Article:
Senator Robledo is a member of the Alternative Democratic party in Colombia. Senator Robledo was first elected in 2002; he has been re-elected in consecutive periods, receiving more than 196,000 votes in the last election, being the most voted Senator in the last election. Additionally, several surveys have chosen him as one of the best Senators in Colombia.

Senator Robledo has a B.A. in Architecture from the Universidad de Los Andes and has served as Full-time Professor in the National University of Colombia for 26 years.

Last Sunday, in a decision that surprised many people, more than 6,400,000 Colombians voted against the approval of the Plebiscite on the Peace Agreements between the Government and the FARC. What does this mean for Colombia? What is next?

I believe these are very bad news. I supported the “Yes” campaign, and I believe the best thing would have been the triumph of the “Yes” vote. If the result would have been positive, today we would be starting the disarmament of the FARC and defining how those weapons would be destroyed.

Instead, we are in the middle of great uncertainty that could finish badly. We do not know.

However, it is also a fact that the “No” vote won. In these things, even though I supported the other option, I cannot change reality. The reality is that the “No” vote won.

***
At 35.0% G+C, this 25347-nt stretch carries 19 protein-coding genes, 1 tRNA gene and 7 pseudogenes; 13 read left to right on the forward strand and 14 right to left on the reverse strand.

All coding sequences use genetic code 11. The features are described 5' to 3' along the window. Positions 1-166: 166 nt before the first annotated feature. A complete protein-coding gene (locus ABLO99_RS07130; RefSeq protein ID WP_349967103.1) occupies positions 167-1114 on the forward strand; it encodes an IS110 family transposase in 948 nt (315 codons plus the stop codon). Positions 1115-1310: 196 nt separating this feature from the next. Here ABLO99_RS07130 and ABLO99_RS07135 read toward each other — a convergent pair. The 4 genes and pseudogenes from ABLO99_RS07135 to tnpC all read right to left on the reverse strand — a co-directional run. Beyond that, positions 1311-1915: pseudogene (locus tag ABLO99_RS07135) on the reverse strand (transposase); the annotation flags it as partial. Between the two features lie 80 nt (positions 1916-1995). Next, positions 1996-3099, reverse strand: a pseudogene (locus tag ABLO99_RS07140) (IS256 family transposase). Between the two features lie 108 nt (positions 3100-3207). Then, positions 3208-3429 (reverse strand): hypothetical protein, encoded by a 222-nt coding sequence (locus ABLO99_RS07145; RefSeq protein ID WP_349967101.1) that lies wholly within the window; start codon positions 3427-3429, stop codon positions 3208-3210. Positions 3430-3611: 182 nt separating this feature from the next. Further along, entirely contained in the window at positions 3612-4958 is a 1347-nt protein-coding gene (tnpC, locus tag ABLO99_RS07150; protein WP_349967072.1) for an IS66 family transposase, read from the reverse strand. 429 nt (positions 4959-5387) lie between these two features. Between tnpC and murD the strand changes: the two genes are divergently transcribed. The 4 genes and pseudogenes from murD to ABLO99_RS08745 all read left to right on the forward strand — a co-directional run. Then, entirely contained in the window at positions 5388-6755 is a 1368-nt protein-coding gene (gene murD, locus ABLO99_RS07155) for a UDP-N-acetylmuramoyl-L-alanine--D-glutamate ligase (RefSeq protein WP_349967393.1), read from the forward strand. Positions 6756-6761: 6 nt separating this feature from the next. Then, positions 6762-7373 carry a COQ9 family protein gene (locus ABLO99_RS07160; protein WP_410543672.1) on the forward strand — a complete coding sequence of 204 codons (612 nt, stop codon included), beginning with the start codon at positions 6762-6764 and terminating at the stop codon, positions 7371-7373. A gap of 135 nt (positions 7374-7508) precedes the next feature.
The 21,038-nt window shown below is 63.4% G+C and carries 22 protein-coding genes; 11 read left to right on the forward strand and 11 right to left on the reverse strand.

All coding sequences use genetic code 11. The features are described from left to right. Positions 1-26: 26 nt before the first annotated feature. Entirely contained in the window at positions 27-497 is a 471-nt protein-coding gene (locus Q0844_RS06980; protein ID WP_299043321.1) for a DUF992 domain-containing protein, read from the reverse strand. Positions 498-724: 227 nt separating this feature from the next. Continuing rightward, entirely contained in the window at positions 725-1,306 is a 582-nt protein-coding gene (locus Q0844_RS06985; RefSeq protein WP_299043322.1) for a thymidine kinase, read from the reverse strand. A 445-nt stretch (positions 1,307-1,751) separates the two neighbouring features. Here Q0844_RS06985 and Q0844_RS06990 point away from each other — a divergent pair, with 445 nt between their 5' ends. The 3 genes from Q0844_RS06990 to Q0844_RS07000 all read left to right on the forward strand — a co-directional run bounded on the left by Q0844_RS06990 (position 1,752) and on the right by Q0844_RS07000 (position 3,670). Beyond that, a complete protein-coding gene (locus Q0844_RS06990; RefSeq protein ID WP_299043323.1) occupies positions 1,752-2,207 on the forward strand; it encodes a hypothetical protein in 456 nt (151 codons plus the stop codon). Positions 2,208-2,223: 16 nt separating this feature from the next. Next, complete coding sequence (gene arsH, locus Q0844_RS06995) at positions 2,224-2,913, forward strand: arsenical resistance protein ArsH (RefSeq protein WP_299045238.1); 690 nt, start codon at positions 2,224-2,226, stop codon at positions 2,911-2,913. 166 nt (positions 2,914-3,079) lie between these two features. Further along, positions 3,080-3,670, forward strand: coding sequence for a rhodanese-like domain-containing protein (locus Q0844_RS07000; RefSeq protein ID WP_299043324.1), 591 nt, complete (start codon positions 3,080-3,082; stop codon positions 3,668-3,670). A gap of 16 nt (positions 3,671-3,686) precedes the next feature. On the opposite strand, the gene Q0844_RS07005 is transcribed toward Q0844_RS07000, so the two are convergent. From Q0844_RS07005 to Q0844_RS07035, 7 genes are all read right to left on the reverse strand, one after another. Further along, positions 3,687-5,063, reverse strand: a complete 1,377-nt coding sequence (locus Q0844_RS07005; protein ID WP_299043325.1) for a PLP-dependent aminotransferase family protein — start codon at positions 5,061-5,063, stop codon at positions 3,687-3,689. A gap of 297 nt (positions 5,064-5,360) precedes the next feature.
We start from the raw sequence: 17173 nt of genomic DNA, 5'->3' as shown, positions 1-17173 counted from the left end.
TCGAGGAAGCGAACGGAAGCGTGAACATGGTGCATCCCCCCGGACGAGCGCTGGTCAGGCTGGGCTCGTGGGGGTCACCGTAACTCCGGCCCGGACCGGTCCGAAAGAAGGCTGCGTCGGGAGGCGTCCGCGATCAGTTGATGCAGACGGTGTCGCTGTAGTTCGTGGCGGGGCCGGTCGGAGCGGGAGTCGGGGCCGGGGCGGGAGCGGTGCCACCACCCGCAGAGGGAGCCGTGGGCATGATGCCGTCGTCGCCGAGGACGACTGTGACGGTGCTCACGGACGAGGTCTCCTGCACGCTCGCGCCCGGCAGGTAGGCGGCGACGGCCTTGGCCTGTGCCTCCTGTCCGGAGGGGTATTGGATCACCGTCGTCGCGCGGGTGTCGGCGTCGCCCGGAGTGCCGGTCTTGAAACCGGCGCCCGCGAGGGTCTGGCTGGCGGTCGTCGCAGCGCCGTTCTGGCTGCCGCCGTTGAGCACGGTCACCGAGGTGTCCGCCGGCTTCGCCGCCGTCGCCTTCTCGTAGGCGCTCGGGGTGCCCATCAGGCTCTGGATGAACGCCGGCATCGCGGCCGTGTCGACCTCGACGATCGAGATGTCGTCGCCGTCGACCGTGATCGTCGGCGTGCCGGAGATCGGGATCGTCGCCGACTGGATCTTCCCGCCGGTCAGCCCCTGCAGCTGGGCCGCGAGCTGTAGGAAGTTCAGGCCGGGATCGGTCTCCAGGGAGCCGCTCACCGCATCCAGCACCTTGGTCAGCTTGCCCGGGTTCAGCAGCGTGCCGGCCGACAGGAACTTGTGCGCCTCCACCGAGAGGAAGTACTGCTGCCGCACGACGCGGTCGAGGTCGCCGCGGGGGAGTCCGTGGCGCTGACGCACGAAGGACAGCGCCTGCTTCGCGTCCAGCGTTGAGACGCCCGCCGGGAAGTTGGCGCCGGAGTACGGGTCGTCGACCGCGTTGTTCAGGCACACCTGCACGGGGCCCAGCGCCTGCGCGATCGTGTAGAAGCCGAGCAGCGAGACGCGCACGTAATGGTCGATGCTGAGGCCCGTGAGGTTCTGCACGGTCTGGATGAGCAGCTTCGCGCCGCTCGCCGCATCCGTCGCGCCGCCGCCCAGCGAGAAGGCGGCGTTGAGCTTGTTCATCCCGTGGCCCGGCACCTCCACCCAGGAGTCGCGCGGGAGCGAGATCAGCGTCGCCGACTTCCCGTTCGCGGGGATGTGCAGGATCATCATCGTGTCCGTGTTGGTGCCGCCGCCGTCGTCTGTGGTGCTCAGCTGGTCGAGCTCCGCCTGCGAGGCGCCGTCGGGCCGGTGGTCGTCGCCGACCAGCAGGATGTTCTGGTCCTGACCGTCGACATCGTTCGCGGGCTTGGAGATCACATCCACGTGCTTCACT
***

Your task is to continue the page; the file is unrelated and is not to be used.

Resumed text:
Colombians would like to find a way to save this process and proceed to the disarmament of the FARC. Because last Sunday´s vote was not a vote supporting the war. It is unreasonable and difficult to understand outside of Colombia, but in Colombia, we were all in favor of FARC´s disarmament, even the FARC.

Some people in Colombia blamed the contents of the Agreement (judiciary benefits, political positions for the FARC). Others highlight the lack of solidarity from some cities and regions that are not too affected by the war. How do you make sense of the surprising result?

I have the impression, and it is an obviousness, that the “No” vote won because of the failure of the “Yes” vote to produce a national consensus to support the peace process. We were not able to build that consensus that brought us to a vote. So we were left in the worst of the worlds.

If, previously, an agreement between President Santos and former President Uribe would have been reached, we would not be today in this problem.

What do you do now? How do you reach this objective?